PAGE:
Why Running Strides Makes You Faster

Running strides is a relatively easy way to improve your running speed.

Despite this, I don't see many recreational runners making use of them.

Sure, when people train with coaches or are part of an athletics club, strides are pretty much a fixed part of training.

But I haven't seen the same amongst recreational runners. And that is a shame, because running strides can be very beneficial.

This page covers:

  • What are strides?

  • Why do you do them at the end of easy runs?

  • Why do strides help improve your running speed?

  • Alternative to running strides - hill sprints

  • What are strides?

    running tips
    Strides are short runs of maybe 100-150 metres or so in which you considerably pick up the pace. They are not all-out attempts, but definitely fast.

    The way to do them is as follows: they last about 20-25 seconds all in. You start with picking up the speed from an easy jog, then build, build, build, until you hit close to your maximum speed. Hold that speed for 3-5 seconds. Then drop off the pace to a slow jog or walk.

    You try to focus on having quick turnover in your legs. One of the cues I use in my head when I am doing strides is that I "want to run like a gazelle". Very light feet, very quick turnover. I let the rest take care of itself.

    Make sure you do not turn doing strides into a hard session. You want to feel in control of your speed and only get close to maximum speed for a short little while!

    After a stride you will want to take a short walk or easy jog for 90 seconds / 2 minutes or so. Then do another one.

    When you start out you might do two strides at the end of a run. You build up to six to eight over time.

    Why do you do strides at the end of easy runs?

    running strides
    There are a few reasons why you do strides at the end of easy runs. One reason is that typically at the end of a race you once more try to give it all you got and pick up the pace. Strides simulate that.

    Another reason is that you want them to be quality strides. You want to be able to concentrate on them, making sure you make your legs go quickly but in the meanwhile maintaining your running style.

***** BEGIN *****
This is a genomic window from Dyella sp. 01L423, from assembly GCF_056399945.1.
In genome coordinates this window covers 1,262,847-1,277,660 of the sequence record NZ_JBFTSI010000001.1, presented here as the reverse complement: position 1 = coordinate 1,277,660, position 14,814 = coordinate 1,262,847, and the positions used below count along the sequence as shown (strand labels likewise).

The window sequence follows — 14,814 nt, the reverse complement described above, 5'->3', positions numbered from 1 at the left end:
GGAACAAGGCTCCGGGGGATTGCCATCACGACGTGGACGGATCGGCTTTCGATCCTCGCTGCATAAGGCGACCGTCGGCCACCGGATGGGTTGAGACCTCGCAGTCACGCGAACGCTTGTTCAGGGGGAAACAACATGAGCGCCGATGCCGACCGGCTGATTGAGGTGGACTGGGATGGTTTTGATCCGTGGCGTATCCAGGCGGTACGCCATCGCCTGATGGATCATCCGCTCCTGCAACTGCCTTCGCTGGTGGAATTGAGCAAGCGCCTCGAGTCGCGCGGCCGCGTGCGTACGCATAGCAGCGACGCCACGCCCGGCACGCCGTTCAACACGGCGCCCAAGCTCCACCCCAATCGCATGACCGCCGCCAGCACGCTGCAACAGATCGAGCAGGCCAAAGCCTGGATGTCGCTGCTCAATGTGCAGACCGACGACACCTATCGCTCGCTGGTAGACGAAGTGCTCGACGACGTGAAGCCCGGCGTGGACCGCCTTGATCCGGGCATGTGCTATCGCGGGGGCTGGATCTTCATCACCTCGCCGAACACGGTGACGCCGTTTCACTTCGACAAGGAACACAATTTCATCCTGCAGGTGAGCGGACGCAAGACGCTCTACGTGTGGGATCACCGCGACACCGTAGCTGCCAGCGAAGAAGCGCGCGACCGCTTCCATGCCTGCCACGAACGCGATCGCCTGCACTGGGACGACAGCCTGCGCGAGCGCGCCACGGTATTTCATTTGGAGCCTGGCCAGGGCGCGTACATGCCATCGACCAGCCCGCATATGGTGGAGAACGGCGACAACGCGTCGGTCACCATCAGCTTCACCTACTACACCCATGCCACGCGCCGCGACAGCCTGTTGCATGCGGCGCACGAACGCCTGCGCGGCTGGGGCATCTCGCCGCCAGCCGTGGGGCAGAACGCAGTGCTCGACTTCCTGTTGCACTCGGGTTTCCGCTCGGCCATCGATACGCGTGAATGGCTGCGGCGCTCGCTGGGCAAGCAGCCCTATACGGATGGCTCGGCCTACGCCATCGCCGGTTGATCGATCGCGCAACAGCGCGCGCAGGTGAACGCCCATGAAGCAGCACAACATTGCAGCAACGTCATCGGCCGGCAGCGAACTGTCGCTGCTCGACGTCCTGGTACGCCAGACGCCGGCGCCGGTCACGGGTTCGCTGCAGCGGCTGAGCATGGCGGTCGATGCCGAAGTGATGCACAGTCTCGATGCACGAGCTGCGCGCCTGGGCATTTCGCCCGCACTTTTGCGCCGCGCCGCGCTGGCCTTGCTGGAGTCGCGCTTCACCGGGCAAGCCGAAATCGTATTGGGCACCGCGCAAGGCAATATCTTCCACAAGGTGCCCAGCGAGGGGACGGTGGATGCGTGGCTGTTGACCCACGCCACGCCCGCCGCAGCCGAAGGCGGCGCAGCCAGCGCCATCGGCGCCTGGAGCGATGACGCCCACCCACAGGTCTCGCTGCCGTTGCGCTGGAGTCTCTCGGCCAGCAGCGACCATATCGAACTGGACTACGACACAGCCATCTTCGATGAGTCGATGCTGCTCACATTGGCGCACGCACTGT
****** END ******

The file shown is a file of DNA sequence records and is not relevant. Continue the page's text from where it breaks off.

I wouldn't do them at the end of a hard session, such as a tempo run or interval session. You'd normally be too tired to do strides well, your legs would be heavy.

    It's better to do them after an easy run when your legs are still relatively fresh.

    If you are a bit like me, you are probably pressed for time, almost always. The way I "sneak" strides into my runs is that I reserve the last kilometre or mile of my easy run for strides. Rather than making them this additional thing I have to do at the end of a run, I incorporate it into the run. That way, I don't feel like I am losing time and it is a nice way to finish an easy run!

    Why do strides help improve your running speed?

    running strides
    When you frequently do strides at the end of your easy runs, you will improve your running form and your coordination. You become a more economical runner, which means you use less energy with every step you take. This simply, makes you faster for longer!

    Especially when you are in a base building phase with lots of easy running, running strides is a pretty essential component of your running program. All that easy running, can make you a bit of a slow runner. Strides remind your body regularly what it is to move fast.

    This is where some of my ultra running friends could improve themselves. They are very impressive with their long distance and easy running on a continuous basis. And some of them can literally go for days without stopping! But most of them have lost the ability to run fast as a result of all that easy running.

    Now, don't get me wrong. Lots of easy running is very good for you. But just adding strides at the end of those runs, would make them go from good to great.

    Alternative to running strides - hill sprints

    running strides
    A more and more popular alternative to running strides is hill sprints. Find yourself a hill and do an all-out sprint for 8-10 seconds. That's all, only 8-10 seconds. Then slowly walk back. Wait. Wait a bit more, until you have waited 90 seconds to 2 minutes. Then do another hill sprint.

    Lots of us have difficulties with the waiting! As endurance focused animals, we want to work hard and waiting and standing around is not a part of that picture!

    But, you are doing yourself a disservice if you are not including the pause between the sprints. You are trying to go for maximum effort. You can simply not get to maximum effort if you do not take the time for rest in between the hill sprints.

    Very important with hill sprints is that you build them up slowly. It is a bit of an assault on the legs. So the first time, just do only two. Then build up over a number of weeks to about eight.

    Hill sprints are a great alternative to strides with many of the same benefits. You make yourself a faster, more economical runner and the running uphill builds some leg strength as well.

    That brings us to the end of this page. I hope I have convinced you that you should add strides to your running program.

    Use them, and over time, running strides will help you become a faster runner.

    It takes a bit of time for the effect of strides to kick in.

    So, as with every aspect of running training, be consistent with them, do them regularly and good things will come!

    Also check out the speed training for runners page for more of my thoughts on speed training.

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